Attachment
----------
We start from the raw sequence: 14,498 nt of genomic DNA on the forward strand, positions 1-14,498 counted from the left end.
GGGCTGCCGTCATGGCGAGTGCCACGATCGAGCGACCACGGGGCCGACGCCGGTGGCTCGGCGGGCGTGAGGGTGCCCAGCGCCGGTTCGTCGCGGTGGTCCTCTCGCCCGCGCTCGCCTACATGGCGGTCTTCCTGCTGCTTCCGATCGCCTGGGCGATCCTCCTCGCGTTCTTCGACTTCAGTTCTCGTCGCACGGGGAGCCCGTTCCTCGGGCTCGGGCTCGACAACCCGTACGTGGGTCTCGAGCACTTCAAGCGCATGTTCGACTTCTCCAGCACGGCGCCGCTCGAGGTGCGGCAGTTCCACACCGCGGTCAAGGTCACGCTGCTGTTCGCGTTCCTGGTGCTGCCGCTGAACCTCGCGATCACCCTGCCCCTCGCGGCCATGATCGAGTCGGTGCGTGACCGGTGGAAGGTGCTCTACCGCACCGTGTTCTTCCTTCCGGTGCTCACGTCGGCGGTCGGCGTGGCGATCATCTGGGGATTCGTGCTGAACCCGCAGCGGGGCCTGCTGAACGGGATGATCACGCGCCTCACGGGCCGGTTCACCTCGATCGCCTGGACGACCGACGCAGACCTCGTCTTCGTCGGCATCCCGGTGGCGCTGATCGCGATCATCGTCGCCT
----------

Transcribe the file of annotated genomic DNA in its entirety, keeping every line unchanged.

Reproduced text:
We start from the raw sequence: 14,498 nt of genomic DNA on the forward strand, positions 1-14,498 counted from the left end.
GGGCTGCCGTCATGGCGAGTGCCACGATCGAGCGACCACGGGGCCGACGCCGGTGGCTCGGCGGGCGTGAGGGTGCCCAGCGCCGGTTCGTCGCGGTGGTCCTCTCGCCCGCGCTCGCCTACATGGCGGTCTTCCTGCTGCTTCCGATCGCCTGGGCGATCCTCCTCGCGTTCTTCGACTTCAGTTCTCGTCGCACGGGGAGCCCGTTCCTCGGGCTCGGGCTCGACAACCCGTACGTGGGTCTCGAGCACTTCAAGCGCATGTTCGACTTCTCCAGCACGGCGCCGCTCGAGGTGCGGCAGTTCCACACCGCGGTCAAGGTCACGCTGCTGTTCGCGTTCCTGGTGCTGCCGCTGAACCTCGCGATCACCCTGCCCCTCGCGGCCATGATCGAGTCGGTGCGTGACCGGTGGAAGGTGCTCTACCGCACCGTGTTCTTCCTTCCGGTGCTCACGTCGGCGGTCGGCGTGGCGATCATCTGGGGATTCGTGCTGAACCCGCAGCGGGGCCTGCTGAACGGGATGATCACGCGCCTCACGGGCCGGTTCACCTCGATCGCCTGGACGACCGACGCAGACCTCGTCTTCGTCGGCATCCCGGTGGCGCTGATCGCGATCATCGTCGCCT